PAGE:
The Indiana Welcome Center is a surprising example of Post-Modern architecture, unexpectedly situated off of Interstate 80, five miles from the Illinois border in southern Hammond. It opened in 1999 as the Lake County Interstate Visitors Information Center and was designed by a Valparaiso-based firm called Design Organization, Inc., who were eventually acquired by Shive-Hattery in 2012.
Design elements of the building symbolize four distinctive aspects of the multi-faceted geography and economy of Northwest Indiana. The pillars marking the entry evoke the smokestacks of the nearby steel mills and oil refineries, most notably BP-Amoco in Whiting and The U.S. Steel Works in Gary. The cascading aluminum siding that covers the exhibition hall suggests the ebb and flow of waves on the shoreline of Lake Michigan. This element is juxtaposed with a rolling concrete wall bisecting the circular form of the entire building, reflecting the terrain of the Indiana Dunes to the east. Finally, the southern facing side is capped by a tall (non-functional) silo, symbolizing the largely agricultural economy to the south.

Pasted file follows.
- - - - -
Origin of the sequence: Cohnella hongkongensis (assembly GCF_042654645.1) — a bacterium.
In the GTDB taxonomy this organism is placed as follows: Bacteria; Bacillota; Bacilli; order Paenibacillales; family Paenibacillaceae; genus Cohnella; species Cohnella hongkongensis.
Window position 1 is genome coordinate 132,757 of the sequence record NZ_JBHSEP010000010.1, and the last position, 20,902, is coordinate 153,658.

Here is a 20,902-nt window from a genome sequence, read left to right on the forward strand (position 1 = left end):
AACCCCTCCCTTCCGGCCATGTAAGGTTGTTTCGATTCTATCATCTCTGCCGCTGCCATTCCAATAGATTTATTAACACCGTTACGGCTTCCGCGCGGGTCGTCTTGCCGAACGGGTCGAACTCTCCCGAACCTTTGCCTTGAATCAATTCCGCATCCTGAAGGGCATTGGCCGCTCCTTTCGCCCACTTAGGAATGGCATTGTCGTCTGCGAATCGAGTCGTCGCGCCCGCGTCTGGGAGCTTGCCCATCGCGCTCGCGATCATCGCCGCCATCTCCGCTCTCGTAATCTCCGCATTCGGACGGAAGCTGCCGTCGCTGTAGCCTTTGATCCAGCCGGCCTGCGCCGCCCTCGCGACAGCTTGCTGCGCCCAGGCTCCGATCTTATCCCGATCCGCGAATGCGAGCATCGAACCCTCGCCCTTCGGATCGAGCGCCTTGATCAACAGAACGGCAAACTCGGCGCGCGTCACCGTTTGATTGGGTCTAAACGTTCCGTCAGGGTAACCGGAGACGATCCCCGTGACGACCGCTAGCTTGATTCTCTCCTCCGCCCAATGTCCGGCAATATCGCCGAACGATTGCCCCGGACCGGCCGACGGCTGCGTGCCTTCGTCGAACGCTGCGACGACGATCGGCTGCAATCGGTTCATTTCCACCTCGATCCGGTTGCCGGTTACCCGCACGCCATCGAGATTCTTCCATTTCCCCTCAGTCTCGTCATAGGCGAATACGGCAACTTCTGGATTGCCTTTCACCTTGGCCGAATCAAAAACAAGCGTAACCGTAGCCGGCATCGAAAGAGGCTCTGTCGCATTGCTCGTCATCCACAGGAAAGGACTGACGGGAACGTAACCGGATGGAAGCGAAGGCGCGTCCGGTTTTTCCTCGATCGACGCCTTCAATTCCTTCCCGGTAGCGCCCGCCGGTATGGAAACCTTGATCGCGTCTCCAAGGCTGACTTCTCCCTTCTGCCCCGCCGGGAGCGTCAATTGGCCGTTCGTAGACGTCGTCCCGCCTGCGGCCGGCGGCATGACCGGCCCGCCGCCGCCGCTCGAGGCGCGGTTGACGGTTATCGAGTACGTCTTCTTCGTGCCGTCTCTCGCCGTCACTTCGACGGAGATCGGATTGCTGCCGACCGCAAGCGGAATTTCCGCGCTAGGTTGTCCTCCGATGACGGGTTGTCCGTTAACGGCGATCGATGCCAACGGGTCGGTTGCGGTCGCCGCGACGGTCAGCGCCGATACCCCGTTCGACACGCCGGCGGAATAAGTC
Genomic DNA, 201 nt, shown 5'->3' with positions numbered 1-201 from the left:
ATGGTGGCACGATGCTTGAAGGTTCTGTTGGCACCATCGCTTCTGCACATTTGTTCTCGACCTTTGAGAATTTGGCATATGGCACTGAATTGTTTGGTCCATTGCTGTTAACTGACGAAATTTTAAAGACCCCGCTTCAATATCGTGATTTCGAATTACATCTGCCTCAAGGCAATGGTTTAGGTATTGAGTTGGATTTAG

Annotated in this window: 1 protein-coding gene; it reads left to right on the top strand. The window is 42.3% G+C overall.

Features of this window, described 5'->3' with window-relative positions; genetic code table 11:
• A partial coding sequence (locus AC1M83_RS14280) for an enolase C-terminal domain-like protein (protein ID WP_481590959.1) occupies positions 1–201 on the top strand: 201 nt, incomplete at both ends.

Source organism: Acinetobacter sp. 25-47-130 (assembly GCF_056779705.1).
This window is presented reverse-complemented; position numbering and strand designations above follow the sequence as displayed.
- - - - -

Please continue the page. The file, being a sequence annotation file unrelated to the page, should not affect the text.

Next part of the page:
The jump-cut interplay of varied symbolic elements is in line with the strain of Post-Modernist architecture practiced by Stanley Tigerman, Michael Graves, and Robert Venturi, but was built at least a decade after that style faded out of fashion. Perhaps it took this brand of Post-Modernism a long time to move into the heartland. Or perhaps it was the best design solution to communicate the aims of the Lake County Convention and Visitors Bureau, telling the story of the region in a single structure. It stands nonetheless as an idiosyncratic example of very late Post-Modernism, rare in this part of the country, and an unexpected surprise to visitors passing through Northwest Indiana.